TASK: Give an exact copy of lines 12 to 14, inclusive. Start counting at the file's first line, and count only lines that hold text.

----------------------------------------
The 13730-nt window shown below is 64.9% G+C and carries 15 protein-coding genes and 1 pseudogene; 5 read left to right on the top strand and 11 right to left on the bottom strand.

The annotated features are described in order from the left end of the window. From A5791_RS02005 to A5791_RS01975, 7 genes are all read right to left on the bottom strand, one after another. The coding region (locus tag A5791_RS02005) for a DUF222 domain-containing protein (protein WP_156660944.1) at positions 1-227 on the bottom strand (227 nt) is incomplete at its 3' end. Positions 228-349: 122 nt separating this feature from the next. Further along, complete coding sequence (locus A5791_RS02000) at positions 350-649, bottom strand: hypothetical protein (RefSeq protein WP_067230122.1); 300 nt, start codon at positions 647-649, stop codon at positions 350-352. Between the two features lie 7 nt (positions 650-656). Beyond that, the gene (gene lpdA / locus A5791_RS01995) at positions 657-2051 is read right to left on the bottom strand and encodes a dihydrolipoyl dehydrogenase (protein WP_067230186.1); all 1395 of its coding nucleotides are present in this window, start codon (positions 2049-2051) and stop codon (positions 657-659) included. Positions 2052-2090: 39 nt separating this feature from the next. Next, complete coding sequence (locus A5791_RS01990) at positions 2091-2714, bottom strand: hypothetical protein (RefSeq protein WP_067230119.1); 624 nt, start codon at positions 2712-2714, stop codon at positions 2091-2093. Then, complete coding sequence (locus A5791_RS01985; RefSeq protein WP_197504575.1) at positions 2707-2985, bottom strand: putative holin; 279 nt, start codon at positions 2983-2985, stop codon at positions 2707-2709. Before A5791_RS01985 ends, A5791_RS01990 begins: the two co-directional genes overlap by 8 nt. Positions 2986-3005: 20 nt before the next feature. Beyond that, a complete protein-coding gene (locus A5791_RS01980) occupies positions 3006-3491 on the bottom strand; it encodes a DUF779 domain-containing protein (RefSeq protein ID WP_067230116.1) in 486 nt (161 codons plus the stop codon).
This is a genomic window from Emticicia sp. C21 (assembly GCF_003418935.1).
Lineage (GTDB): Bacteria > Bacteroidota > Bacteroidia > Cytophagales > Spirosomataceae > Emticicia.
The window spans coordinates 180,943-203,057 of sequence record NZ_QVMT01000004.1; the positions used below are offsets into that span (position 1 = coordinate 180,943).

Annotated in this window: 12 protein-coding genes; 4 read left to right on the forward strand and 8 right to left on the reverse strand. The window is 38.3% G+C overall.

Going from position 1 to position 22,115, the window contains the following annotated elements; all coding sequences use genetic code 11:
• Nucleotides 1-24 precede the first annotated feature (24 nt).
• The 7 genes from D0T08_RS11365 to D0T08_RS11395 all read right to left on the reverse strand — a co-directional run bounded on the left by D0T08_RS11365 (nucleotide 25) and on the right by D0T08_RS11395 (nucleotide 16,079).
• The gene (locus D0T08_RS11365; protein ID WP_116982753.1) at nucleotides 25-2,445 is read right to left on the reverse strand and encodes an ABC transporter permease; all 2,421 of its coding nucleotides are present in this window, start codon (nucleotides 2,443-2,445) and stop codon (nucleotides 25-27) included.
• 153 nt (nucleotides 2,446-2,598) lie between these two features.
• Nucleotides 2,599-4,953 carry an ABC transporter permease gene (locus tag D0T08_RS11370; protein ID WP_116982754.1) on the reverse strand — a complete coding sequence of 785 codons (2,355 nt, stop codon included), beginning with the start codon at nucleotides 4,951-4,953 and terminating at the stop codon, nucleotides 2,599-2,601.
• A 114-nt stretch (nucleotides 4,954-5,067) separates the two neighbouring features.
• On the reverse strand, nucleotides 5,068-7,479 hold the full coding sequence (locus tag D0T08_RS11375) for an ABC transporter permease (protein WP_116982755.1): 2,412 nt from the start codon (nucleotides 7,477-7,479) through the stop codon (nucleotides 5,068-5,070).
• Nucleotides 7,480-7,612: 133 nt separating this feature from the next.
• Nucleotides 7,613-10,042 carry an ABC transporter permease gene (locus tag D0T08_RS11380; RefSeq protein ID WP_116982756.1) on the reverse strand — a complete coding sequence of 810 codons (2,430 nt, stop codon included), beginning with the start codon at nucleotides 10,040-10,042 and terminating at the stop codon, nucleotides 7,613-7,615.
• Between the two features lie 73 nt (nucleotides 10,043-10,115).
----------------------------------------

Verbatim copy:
• Nucleotides 2,599-4,953 carry an ABC transporter permease gene (locus tag D0T08_RS11370; protein ID WP_116982754.1) on the reverse strand — a complete coding sequence of 785 codons (2,355 nt, stop codon included), beginning with the start codon at nucleotides 4,951-4,953 and terminating at the stop codon, nucleotides 2,599-2,601.
• A 114-nt stretch (nucleotides 4,954-5,067) separates the two neighbouring features.
• On the reverse strand, nucleotides 5,068-7,479 hold the full coding sequence (locus tag D0T08_RS11375) for an ABC transporter permease (protein WP_116982755.1): 2,412 nt from the start codon (nucleotides 7,477-7,479) through the stop codon (nucleotides 5,068-5,070).